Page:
AUGUSTA — Joel and Kama Lyle were overwhelmed by the quantity and quality of the toys delivered Friday afternoon to the Salvation Army headquarters in Augusta.

The leaders of the Capital Region Salvation Army said more than 180 families will be able to have a nice Christmas because of the kindness and generosity of others.

Six officials from VA Maine Healthcare Systems-Togus unloaded a 24-foot trailer packed with toys, bicycles, diapers, clothes, educational activities and anything else a child or teenager would enjoy. Togus has been a partner with the Salvation Army in Augusta for 26 years collecting toys from the more than 1,200 VA employees.

“It’s really great to see the response when a family or company brings stuff, but to see a whole organization come together to deliver a truckload to help those in need, I’ve been in awe to see the Christmas spirit,” Joel Lyle said. “You hear a lot about how we’re a divided country, but then you see things like this, like a community coming together. It’s really heartwarming.”

Kama Lyle and a team of four others will work into the night Friday, and Saturday if necessary, to organize, sort and then bag all the board games, Legos, Tonka trucks, diapers and sporting goods in preparation for their distribution to needy families.

The Salvation Army will be distributing the bags of Christmas toys to nearly 200 local families from 9 a.m. to 3 p.m. Tuesday in the St. Michael School gymnasium, at 56 Sewall St. in Augusta. The Salvation Army already had partnered with St. Michael to distribute over 150 Thanksgiving baskets to community members, so Kama Lyle thought this was a perfect opportunity to team up with the school again to help those in need.

“It’s a huge door that has been opened for us, and we think it’s going to be beneficial for us and for the people coming in to get their gifts,” she said. The students at St. Michael will be participating, and Lyle said that will help the students have a better understanding and awareness of giving back to the community.

The Salvation Army’s application process started in October, and its staff spends almost two months doing due diligence to make sure people aren’t taking advantage of more than one program. Kama Lyle said the look on people’s faces when they come to get their gifts is priceless.

“We’ve already had people coming to get their gifts, and to see their reactions is truly a blessing to us, because we know they’ll be able to open up lots of gifts on Christmas,” Lyle said.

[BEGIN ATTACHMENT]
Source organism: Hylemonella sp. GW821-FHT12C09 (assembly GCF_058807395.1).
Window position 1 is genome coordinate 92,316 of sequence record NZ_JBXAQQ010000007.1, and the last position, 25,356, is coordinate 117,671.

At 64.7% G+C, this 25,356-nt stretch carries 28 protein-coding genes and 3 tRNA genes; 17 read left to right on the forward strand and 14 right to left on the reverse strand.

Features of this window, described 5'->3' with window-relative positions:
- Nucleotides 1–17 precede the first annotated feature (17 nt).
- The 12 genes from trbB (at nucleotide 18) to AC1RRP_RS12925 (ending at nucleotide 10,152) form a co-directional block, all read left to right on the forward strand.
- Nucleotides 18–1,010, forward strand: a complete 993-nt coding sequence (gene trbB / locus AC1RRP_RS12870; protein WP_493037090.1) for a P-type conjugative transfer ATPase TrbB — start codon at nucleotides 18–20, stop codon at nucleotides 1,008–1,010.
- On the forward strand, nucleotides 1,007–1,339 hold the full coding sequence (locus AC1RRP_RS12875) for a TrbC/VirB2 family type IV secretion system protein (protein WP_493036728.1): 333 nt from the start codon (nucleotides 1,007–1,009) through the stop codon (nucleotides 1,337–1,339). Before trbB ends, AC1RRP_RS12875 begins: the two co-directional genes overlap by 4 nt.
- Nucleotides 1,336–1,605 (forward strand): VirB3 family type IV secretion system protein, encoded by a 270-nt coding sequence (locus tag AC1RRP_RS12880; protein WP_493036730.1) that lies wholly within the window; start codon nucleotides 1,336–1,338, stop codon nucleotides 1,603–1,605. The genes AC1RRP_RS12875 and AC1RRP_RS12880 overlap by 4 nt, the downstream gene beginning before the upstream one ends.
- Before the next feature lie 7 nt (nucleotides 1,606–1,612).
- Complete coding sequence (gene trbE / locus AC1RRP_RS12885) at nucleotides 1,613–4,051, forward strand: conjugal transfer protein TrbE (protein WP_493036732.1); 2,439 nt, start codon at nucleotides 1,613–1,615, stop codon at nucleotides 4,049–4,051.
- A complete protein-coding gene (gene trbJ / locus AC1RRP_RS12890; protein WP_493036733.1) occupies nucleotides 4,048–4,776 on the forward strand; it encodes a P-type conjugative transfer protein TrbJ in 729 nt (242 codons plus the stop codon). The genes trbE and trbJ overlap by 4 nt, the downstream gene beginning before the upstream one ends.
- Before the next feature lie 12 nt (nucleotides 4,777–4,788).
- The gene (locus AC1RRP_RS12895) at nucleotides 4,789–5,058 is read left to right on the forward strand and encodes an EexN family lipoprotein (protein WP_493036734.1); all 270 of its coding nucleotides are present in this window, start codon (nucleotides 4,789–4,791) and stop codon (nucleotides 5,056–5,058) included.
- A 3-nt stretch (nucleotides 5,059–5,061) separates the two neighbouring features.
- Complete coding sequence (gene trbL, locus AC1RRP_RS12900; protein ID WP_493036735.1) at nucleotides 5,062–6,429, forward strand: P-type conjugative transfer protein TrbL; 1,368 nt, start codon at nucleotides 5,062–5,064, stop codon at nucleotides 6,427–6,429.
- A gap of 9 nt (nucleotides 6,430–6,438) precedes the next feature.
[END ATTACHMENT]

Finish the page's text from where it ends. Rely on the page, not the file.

The Lyles said they and their Salvation Army family couldn’t be more thankful and grateful for the hard work and dedication of the people at Togus.

“They are thinking of everyone and everything,” Kama Lyle said. “It truly is wonderful to see one organization shopping for other families in need and doing all of this to help others.”

Lisa Newell and Glenda Robertson, of Togus, said they began collecting toys and other gifts just before Thanksgiving. Normally the drive begins the first week of December, but organizers wanted people to be able to take advantage all the Black Friday sales. Togus employees have been collecting toys for the Salvation Army for 26 years.

“It was a tremendous response from all of our clinics across Maine,” Newell said. “It’s all about the kids, and to see the response is pretty overwhelming and amazing.”

Newell said it’s refreshing to see people so willing to give to help others without wanting any credit or recognition.

“They just do it because they care,” she said.

In the past, Togus officials told their staff to donate gifts for newborns up to age 12, but recently they’ve also asked for things for teenagers, such as gift cards, movie passes and makeup; and toiletry items for children in middle or high school.

“The teenagers have sometimes been forgotten, so it’s nice to hear about the movie passes and the gift cards,” Joel Lyle said. “Those children need a good Christmas as well.”

Hundreds of people participated in the toy drive, Newell said. There were checks made out to the Salvation Army, gift cards to Barnes & Noble and basically anywhere else that doesn’t have tobacco or alcohol.

“These families are going to have a really good Christmas because of the generosity of the community,” Joel Lyle said. “Giving is really what the spirit of Christmas is all about.”

Jason Pafundi — 621-5663

[email protected]

Twitter: @jasonpafundiKJ

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